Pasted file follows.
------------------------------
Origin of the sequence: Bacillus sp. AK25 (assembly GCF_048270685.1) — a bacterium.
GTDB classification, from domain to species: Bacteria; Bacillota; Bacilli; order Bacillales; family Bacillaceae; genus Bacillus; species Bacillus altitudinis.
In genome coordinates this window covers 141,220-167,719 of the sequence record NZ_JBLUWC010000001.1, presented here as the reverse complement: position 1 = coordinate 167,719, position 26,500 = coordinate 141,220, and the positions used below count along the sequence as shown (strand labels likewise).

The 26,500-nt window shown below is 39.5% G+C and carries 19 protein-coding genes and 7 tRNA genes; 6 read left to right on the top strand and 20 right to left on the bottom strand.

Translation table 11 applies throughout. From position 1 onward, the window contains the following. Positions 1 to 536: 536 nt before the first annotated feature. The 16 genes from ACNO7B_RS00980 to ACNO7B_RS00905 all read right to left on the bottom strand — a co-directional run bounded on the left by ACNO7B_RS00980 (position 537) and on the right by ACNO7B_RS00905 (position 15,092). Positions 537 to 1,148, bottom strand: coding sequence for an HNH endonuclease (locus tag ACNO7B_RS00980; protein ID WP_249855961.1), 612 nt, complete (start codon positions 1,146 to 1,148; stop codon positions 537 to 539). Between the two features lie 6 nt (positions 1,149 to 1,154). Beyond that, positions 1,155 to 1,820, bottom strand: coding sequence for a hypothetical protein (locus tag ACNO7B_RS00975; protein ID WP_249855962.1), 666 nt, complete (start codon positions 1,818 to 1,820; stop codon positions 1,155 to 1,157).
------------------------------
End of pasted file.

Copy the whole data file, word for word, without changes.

Origin of the sequence: Bacillus sp. AK25 (assembly GCF_048270685.1) — a bacterium.
GTDB classification, from domain to species: Bacteria; Bacillota; Bacilli; order Bacillales; family Bacillaceae; genus Bacillus; species Bacillus altitudinis.
In genome coordinates this window covers 141,220-167,719 of the sequence record NZ_JBLUWC010000001.1, presented here as the reverse complement: position 1 = coordinate 167,719, position 26,500 = coordinate 141,220, and the positions used below count along the sequence as shown (strand labels likewise).

The 26,500-nt window shown below is 39.5% G+C and carries 19 protein-coding genes and 7 tRNA genes; 6 read left to right on the top strand and 20 right to left on the bottom strand.

Translation table 11 applies throughout. From position 1 onward, the window contains the following. Positions 1 to 536: 536 nt before the first annotated feature. The 16 genes from ACNO7B_RS00980 to ACNO7B_RS00905 all read right to left on the bottom strand — a co-directional run bounded on the left by ACNO7B_RS00980 (position 537) and on the right by ACNO7B_RS00905 (position 15,092). Positions 537 to 1,148, bottom strand: coding sequence for an HNH endonuclease (locus tag ACNO7B_RS00980; protein ID WP_249855961.1), 612 nt, complete (start codon positions 1,146 to 1,148; stop codon positions 537 to 539). Between the two features lie 6 nt (positions 1,149 to 1,154). Beyond that, positions 1,155 to 1,820, bottom strand: coding sequence for a hypothetical protein (locus tag ACNO7B_RS00975; protein ID WP_249855962.1), 666 nt, complete (start codon positions 1,818 to 1,820; stop codon positions 1,155 to 1,157).